NO!!!! Just NO!!!!
This code is just plain ridiculous! Why format it in normal display in hex format with space delimiters using 3x more momory, just to strip it all out nanoseconds later.
Here's code that gives exactly the same output as yours!
(note the correct representation of the controls!)
You NEED to do a few tutorials and understand the difference between a hex formatted string using characters 0..F and a binary string where each character can be anything from 00 to FF). You also need to understand the display style of strings.
Also note that your FOR loop and shift register is just pure Rube Goldberg code! Compare the two alternatives:
I also strongly recommend to stay away from stacked sequences. There is a reason they are no longer in the palettes!
Ah yes. It seems I have a lot to learn about hex strings and 'text' strings and type casting in Labview!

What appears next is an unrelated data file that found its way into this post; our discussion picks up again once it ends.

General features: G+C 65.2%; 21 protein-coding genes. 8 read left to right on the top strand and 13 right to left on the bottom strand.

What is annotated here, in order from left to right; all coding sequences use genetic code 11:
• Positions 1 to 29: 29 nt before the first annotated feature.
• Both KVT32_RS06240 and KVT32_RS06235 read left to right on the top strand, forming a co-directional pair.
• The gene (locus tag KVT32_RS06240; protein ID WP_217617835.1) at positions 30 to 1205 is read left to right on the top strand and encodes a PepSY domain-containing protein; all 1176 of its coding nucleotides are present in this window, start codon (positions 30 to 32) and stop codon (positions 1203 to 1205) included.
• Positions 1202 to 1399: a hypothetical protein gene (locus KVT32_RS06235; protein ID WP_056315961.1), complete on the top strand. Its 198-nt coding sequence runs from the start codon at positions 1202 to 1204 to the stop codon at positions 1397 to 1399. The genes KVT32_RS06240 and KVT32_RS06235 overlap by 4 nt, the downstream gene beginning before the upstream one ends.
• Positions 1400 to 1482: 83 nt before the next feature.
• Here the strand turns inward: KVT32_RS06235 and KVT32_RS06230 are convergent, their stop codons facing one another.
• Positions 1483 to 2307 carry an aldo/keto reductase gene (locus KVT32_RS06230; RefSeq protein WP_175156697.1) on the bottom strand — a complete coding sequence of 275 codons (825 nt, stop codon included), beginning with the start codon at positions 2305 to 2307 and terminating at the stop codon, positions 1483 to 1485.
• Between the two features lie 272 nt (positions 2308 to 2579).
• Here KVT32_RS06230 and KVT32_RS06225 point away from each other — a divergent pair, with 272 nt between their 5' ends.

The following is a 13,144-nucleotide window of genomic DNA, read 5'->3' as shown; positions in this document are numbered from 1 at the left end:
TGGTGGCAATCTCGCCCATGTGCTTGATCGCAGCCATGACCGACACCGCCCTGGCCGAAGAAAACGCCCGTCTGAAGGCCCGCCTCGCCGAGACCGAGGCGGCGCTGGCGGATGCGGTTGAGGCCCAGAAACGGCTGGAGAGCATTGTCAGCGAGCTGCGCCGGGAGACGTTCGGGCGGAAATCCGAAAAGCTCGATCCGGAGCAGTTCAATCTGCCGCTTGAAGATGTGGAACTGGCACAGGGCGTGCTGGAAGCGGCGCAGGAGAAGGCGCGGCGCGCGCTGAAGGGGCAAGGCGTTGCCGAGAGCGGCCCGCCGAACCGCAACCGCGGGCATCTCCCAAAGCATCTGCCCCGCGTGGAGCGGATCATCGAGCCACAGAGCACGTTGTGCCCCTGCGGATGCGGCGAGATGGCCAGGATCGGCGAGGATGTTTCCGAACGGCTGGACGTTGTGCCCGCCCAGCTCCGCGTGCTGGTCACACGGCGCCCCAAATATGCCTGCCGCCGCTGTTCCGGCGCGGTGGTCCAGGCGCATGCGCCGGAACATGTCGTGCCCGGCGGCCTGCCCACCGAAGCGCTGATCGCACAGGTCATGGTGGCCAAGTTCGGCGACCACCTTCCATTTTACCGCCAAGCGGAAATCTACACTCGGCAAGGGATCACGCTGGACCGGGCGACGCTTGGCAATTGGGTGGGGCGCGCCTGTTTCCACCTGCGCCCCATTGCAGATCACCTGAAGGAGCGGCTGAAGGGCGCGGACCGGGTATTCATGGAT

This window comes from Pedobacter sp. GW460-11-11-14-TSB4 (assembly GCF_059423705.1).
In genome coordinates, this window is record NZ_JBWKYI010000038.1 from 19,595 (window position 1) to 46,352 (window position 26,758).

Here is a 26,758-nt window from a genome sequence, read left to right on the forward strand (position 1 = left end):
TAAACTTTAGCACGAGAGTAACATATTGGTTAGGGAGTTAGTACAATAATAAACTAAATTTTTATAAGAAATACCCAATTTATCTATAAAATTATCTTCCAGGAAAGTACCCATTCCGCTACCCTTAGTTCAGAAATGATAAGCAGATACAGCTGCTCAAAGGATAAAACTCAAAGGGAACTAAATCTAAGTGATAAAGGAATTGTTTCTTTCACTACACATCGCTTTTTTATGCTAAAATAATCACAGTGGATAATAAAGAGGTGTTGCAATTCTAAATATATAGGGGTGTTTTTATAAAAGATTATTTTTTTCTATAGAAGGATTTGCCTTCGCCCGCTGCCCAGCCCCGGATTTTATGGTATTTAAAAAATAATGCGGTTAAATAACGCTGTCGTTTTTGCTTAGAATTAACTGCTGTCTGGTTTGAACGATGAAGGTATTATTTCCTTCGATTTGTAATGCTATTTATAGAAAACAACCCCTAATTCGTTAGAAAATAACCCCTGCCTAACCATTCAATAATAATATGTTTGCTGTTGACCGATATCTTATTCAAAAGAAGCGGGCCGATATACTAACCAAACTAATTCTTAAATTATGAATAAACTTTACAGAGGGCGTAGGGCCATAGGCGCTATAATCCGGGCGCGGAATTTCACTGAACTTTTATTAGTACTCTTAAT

Sorry, this is my first foray into digital types.
So if I understand correctly, finally, inputting the hex data into a hex-displayed string actually stores the data in binary (a binary string?) rather than ascii, which leaves it free to be easily reinterpreted into any desired numerical representation. And the Type cast block formats the input into the same hex displayed string (binary string?) that is connected to at the output. So the string concatenate block is now in binary string mode as soon as you wire a hex-string to it? Or is it in fact that everything is always in binary string mode but the 'regular' string just displays the binary in ascii. Still not used to the whole non-text string thing, but I think I'm getting there.
I was also not aware that the Hex to number vi works with arrays as well, that's pretty neat and definitely neutralises my loop.
Thanks for the code
The display style of a string is a purely cosmetic property and does not change the actual string data. But yes once a string is in hex display, it know what to do when you enter data.
Typecast just blindly does big endian and never generates errors. If you need more control, you can use "flatten to string.
A string is a string is a string. ASCII is just a convention how to interpret bit patterns to alphabetic characters.